Archive for the 'The Library' Category

Some Summer Library Books

Here are some books that I have been reading recently. Mail-order Mysteries is a book where they take the ads from old comic books and send-away for what’s being advertised. When they get it back, they compare it with the description in the ad. Most of them, like the giant seven foot ghost and the “thousand toy soldiers” were nothing like the ad. It was written by a guy who collected things from comic books when he was a kid. The book in the middle, Fantastic Voyage, is about a small group of people who go inside a scientist’s body in a shrunken submarine in an attempt to clear a blood clot from his brain. It was a very descriptive book, especially when they are being shrunken down. The Time Pirate is the second book in the Nick of Time series. The book starts in 1940 on the British Channel Islands. Nick, a 13 year old boy, will end up fighting pirates, bombing Nazis, and meeting George Washington. All three of these are good books but I really liked the Time Pirate, especially the description of Nick fixing his dad’s Sopwith Camel.

Norse Mythology

Runemarks by Derringdos

I was recently searching for a new book to read and came across Runemarks by Joanne Harris. I enjoyed it immensely and it is now one of my favorite books. It centers on a fourteen year old girl named Maddie who lives in a village in a sort of fantasy world five hundred years after Ragnarok. Because of the magical symbol, or runemark, on her hand which marks her as one who can use magic, she is an outcast and rumored to be a witch. The book follows her story as she meets various figures from Norse mythology and discover her destiny. I love mythology of any sort so I really liked meeting all the characters and learning more about their back-stories and laughing at all of the little jokes the author has slipped in. I can’t wait to read the sequel! After finishing Runemarks, I still craved more Norse mythology, so I dug out our old copy of the d’Aulaires’ Norse Gods and Giants to read up on my myths and draw several of the gods and goddesses. Above you can see Loki and baby Hel, Odin and Frigg, and Bragi and Idunn. Even after all this I was still hungry for more, so I began to watch one of the most entertaining shows I have ever seen: “The Mythical Detective Loki Ragnarok,” an anime that focuses on Loki, exiled to Earth by Odin in the form of a young boy, where he must evade being killed by various Norse gods and monsters while simultaneously running a detective agency to try to return to Asgard. It is super fun to watch, although lacking in a few respects, mainly female empowerment, but hopefully that will change as I continue watching (on Hulu). I’m so glad I found Runemarks and rediscovered my love of Norse mythology!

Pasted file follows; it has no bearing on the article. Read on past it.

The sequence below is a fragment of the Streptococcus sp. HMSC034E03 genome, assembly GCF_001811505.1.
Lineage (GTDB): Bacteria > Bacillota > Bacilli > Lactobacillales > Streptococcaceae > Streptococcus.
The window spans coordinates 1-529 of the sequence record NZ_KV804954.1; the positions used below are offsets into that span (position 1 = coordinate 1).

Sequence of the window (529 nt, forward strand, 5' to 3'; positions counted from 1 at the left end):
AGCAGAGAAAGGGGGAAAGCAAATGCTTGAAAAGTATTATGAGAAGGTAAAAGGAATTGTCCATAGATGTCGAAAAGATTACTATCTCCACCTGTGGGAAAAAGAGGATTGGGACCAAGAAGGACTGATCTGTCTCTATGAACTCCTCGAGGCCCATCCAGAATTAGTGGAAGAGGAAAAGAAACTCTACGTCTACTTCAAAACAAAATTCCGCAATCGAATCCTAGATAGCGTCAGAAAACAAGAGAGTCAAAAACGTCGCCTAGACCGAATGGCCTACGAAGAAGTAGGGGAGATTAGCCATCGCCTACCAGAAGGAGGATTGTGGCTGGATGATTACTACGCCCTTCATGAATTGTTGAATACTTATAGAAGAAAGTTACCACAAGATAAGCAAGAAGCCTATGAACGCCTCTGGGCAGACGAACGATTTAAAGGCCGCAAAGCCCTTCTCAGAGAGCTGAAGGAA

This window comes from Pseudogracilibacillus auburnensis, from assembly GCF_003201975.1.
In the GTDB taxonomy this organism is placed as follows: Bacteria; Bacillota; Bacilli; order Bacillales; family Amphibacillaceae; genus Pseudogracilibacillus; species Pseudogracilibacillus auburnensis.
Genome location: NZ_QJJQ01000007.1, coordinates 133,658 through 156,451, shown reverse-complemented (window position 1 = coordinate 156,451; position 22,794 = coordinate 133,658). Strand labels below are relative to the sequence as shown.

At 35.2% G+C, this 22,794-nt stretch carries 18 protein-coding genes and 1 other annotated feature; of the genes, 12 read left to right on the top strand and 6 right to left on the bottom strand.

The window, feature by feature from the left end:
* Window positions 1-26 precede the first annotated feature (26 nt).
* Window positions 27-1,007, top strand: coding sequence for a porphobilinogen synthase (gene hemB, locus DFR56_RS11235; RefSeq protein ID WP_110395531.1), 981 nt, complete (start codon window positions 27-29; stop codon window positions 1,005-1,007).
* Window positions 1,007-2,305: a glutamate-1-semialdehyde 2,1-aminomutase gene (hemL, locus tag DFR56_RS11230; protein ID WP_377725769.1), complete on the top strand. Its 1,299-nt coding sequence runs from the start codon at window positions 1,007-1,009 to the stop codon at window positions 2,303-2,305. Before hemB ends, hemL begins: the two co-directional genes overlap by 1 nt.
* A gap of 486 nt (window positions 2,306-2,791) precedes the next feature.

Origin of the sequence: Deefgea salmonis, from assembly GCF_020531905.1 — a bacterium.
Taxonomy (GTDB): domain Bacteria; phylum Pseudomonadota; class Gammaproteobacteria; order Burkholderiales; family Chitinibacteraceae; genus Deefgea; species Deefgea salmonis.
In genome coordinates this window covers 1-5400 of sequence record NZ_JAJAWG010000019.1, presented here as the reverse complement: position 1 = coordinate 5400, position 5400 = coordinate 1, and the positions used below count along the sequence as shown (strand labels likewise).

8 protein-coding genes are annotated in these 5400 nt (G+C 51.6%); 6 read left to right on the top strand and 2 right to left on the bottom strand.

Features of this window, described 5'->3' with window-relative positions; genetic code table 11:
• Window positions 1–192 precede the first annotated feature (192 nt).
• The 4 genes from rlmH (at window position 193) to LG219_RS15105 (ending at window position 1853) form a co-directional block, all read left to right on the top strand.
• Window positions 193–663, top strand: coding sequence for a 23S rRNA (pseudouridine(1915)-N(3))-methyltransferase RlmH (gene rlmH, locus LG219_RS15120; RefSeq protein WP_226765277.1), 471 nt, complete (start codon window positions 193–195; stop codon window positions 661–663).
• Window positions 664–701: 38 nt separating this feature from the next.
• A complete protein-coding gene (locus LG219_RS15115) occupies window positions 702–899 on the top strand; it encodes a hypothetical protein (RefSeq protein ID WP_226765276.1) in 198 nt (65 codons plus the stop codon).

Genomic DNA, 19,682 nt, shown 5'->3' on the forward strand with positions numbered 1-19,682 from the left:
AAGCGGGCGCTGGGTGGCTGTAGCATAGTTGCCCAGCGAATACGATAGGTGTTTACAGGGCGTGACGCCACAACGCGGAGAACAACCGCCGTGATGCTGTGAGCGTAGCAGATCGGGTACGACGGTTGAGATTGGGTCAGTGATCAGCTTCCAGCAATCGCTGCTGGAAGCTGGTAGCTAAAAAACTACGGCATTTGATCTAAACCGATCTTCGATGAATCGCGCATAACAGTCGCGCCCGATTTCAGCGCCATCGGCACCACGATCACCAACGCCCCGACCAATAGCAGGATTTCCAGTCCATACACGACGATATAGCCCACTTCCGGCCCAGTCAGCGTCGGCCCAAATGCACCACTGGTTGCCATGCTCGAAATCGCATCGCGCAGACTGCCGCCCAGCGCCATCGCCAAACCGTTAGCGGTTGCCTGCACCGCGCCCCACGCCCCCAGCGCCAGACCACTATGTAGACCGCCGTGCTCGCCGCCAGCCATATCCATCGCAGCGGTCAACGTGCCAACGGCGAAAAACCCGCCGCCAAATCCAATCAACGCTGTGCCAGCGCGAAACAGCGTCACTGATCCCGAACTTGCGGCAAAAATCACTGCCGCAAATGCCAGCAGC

Lodge log books

When you’re on an overnight trip with 30 fourth and fifth graders (see Peabody’s earlier post), it’s a pleasure to find a safe place for a bit of peace and quiet. At the Clair Tappaan Lodge in the Sierras, that place is the Library, a medium sized reading room with a cozy wood stove and eclectic collection of donated fiction, travel and natural history books. On one of the lower shelves, are large Tupperware containers filled with visitor log books dating back to the 1930s. The oldest books simply list names and dates. But many are packed with the personal accounts of the Boy Scout troops, nature clubs, families, couples and individuals who have used the lodge as a base for exploring the area. My favorites were illustrated with maps and pictures or random doodles. Check out a few pictures here.

What we are reading

We love the cover of Tom Swift and his Repelatron Skyway. The book, which we found at Pegasus, is one in a series of 1960’s sci-fi stories staring the son of the original Tom Swift. Like his father, Tom Jr. is a young inventor with a spirit of adventure. This one took him to Africa where he and his friend Bud confront a reclusive scientist, an evil mining company executive and dinosaurs! We’ll be looking for more of Tom’s Atomic Age adventures. Nettie has just finished Theodosia and the Last Pharaoh, the fourth book in the Theodosia Thockmorten series by R.L. LaFevers. And we’ve just started reading the fourth book in her Beastology series, The Unicorn’s Tale. All highly recommended.

Good Finds at CPS Book Fair

This is the weekend for the College Prepatory School Book Fair. Annabel and Nettie worked the opening hours reorganizing the stacks, following the wake left by the pros – used book salespeople with big blue Ikea bags. We left with our own treasures: Peabody found a DK lego book and Nettie took home a first edition Nancy Drew and “What People Wore” a big book of clothing illlustrations from ancient Egypt to the 1920s.

UK mag: How it Works

On my return trip from the GamesCom game convention in Cologne, I picked up some chocolate treats and magazines for the Derringdos. In Germany I found the new Kinder Joy egg. It has a white chocolate cream filling that you scoop out with a plastic tab (picture here). During my brief layover at Heathrow, I found my new favorite (or should that be favourite) magazine, How it Works. It covers almost 1000 individual science and technology subjects, in a concise and straightforward style. This issue’s short articles included Super Earths, laser power, massive mining machines and the IKAROS solar sail. Directions on how to mod a Nerf Maverick increasing its range by 60% sold me on a subscription. They have a special offer for US subscribers at the moment. Check it out here.